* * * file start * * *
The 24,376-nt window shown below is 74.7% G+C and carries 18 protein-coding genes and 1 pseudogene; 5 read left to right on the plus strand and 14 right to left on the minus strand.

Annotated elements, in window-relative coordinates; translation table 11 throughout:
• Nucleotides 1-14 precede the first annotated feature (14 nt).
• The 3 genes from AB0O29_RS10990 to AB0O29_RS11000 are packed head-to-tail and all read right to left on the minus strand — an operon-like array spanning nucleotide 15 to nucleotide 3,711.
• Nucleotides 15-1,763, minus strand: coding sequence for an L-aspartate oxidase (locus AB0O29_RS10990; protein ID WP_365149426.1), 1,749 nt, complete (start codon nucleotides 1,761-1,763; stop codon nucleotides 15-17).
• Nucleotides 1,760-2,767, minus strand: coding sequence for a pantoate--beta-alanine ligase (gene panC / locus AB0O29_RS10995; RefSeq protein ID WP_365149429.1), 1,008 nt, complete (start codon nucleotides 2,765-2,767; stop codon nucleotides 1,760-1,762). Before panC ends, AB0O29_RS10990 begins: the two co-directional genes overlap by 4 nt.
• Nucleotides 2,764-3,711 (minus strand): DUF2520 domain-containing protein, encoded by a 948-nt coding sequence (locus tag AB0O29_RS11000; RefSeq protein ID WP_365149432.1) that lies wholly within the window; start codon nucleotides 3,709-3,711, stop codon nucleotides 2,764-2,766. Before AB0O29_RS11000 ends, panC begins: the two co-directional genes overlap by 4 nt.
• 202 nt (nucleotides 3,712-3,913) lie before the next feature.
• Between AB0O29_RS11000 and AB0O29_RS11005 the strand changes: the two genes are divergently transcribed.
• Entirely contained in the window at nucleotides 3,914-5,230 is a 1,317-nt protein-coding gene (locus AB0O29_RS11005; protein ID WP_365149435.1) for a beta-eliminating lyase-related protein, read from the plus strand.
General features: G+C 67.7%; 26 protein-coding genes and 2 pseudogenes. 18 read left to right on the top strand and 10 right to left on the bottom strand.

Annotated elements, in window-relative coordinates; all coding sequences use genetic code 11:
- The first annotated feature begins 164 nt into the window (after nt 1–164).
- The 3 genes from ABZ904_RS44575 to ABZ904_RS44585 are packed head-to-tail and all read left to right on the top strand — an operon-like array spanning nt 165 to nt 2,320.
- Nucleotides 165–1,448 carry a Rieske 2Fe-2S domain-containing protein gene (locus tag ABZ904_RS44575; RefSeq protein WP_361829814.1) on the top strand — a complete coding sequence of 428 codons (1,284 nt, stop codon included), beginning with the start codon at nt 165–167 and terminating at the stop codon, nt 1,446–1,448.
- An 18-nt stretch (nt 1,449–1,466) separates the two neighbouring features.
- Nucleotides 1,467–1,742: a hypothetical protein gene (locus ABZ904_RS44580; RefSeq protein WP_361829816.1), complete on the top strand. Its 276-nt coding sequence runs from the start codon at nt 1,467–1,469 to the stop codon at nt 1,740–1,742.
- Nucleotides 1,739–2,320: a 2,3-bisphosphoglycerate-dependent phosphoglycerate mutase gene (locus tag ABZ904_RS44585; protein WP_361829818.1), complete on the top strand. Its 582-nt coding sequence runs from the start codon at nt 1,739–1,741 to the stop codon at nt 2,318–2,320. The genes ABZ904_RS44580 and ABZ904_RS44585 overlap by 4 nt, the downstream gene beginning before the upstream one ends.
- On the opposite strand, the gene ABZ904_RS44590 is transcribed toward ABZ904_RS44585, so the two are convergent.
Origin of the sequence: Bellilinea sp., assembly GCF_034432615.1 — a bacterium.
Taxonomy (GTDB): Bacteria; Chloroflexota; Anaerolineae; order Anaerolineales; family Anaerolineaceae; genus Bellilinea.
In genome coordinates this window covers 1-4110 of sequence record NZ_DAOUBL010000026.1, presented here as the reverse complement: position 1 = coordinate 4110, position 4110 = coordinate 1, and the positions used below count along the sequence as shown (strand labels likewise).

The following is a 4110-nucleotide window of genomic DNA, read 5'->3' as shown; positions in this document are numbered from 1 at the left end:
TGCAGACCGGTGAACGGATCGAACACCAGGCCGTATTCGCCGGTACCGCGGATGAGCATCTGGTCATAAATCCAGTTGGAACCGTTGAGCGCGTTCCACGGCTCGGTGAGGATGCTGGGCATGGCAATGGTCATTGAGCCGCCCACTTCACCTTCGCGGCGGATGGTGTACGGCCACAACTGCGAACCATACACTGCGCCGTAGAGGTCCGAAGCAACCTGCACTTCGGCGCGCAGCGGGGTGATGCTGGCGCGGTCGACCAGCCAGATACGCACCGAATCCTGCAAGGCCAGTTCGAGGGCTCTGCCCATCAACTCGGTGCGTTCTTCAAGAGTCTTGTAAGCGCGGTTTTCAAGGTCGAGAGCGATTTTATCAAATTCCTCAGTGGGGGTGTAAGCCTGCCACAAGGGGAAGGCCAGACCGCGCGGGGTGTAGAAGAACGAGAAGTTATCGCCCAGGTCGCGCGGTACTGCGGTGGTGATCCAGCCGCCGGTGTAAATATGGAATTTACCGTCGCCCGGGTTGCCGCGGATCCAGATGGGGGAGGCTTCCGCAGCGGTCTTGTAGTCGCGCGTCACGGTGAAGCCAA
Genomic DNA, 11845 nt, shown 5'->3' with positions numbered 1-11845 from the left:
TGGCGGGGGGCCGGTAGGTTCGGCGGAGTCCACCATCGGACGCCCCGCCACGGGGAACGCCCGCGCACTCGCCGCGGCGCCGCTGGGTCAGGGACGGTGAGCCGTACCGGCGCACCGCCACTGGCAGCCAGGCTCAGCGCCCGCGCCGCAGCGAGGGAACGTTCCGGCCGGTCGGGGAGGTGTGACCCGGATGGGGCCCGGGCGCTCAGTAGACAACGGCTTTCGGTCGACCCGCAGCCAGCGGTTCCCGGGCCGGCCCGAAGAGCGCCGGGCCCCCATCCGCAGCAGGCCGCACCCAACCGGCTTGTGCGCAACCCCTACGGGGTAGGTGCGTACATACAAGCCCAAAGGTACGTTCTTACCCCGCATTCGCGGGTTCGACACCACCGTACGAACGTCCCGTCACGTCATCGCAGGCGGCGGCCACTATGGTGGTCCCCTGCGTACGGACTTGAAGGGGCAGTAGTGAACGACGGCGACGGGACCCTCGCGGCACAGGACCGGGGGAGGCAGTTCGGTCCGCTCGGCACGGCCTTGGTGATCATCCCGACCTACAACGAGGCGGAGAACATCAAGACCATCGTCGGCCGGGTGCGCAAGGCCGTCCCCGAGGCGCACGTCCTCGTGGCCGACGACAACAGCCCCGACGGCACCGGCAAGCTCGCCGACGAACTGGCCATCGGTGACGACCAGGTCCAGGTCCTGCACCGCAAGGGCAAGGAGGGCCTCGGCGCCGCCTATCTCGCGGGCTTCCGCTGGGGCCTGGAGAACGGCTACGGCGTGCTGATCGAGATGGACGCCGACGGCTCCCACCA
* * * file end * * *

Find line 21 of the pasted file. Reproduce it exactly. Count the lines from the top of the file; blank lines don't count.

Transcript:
Taxonomy (GTDB): Bacteria; Chloroflexota; Anaerolineae; order Anaerolineales; family Anaerolineaceae; genus Bellilinea.